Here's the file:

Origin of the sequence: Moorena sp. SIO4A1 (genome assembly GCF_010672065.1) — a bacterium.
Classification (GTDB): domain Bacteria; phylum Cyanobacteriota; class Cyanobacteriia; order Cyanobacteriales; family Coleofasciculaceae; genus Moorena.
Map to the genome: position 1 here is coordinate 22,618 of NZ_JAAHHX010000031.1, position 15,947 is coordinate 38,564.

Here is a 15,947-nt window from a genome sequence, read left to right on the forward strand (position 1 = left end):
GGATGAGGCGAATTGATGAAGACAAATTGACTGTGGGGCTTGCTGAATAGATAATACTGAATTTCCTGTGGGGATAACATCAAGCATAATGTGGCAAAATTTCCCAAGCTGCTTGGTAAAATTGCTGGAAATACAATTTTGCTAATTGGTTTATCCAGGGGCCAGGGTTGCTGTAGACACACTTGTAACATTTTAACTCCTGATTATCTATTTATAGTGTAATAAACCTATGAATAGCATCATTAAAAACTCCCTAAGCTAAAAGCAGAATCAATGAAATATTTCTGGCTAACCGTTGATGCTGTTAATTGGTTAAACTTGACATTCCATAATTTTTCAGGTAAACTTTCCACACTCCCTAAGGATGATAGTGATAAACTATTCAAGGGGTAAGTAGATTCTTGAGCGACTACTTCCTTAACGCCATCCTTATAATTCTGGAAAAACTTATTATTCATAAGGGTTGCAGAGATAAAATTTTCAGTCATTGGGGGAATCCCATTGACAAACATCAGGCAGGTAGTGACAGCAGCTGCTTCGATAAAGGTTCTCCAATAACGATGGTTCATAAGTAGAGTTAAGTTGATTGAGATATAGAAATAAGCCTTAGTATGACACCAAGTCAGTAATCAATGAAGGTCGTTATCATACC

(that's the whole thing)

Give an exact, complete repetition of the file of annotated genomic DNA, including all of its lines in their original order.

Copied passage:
Origin of the sequence: Moorena sp. SIO4A1 (genome assembly GCF_010672065.1) — a bacterium.
Classification (GTDB): domain Bacteria; phylum Cyanobacteriota; class Cyanobacteriia; order Cyanobacteriales; family Coleofasciculaceae; genus Moorena.
Map to the genome: position 1 here is coordinate 22,618 of NZ_JAAHHX010000031.1, position 15,947 is coordinate 38,564.

Here is a 15,947-nt window from a genome sequence, read left to right on the forward strand (position 1 = left end):
GGATGAGGCGAATTGATGAAGACAAATTGACTGTGGGGCTTGCTGAATAGATAATACTGAATTTCCTGTGGGGATAACATCAAGCATAATGTGGCAAAATTTCCCAAGCTGCTTGGTAAAATTGCTGGAAATACAATTTTGCTAATTGGTTTATCCAGGGGCCAGGGTTGCTGTAGACACACTTGTAACATTTTAACTCCTGATTATCTATTTATAGTGTAATAAACCTATGAATAGCATCATTAAAAACTCCCTAAGCTAAAAGCAGAATCAATGAAATATTTCTGGCTAACCGTTGATGCTGTTAATTGGTTAAACTTGACATTCCATAATTTTTCAGGTAAACTTTCCACACTCCCTAAGGATGATAGTGATAAACTATTCAAGGGGTAAGTAGATTCTTGAGCGACTACTTCCTTAACGCCATCCTTATAATTCTGGAAAAACTTATTATTCATAAGGGTTGCAGAGATAAAATTTTCAGTCATTGGGGGAATCCCATTGACAAACATCAGGCAGGTAGTGACAGCAGCTGCTTCGATAAAGGTTCTCCAATAACGATGGTTCATAAGTAGAGTTAAGTTGATTGAGATATAGAAATAAGCCTTAGTATGACACCAAGTCAGTAATCAATGAAGGTCGTTATCATACC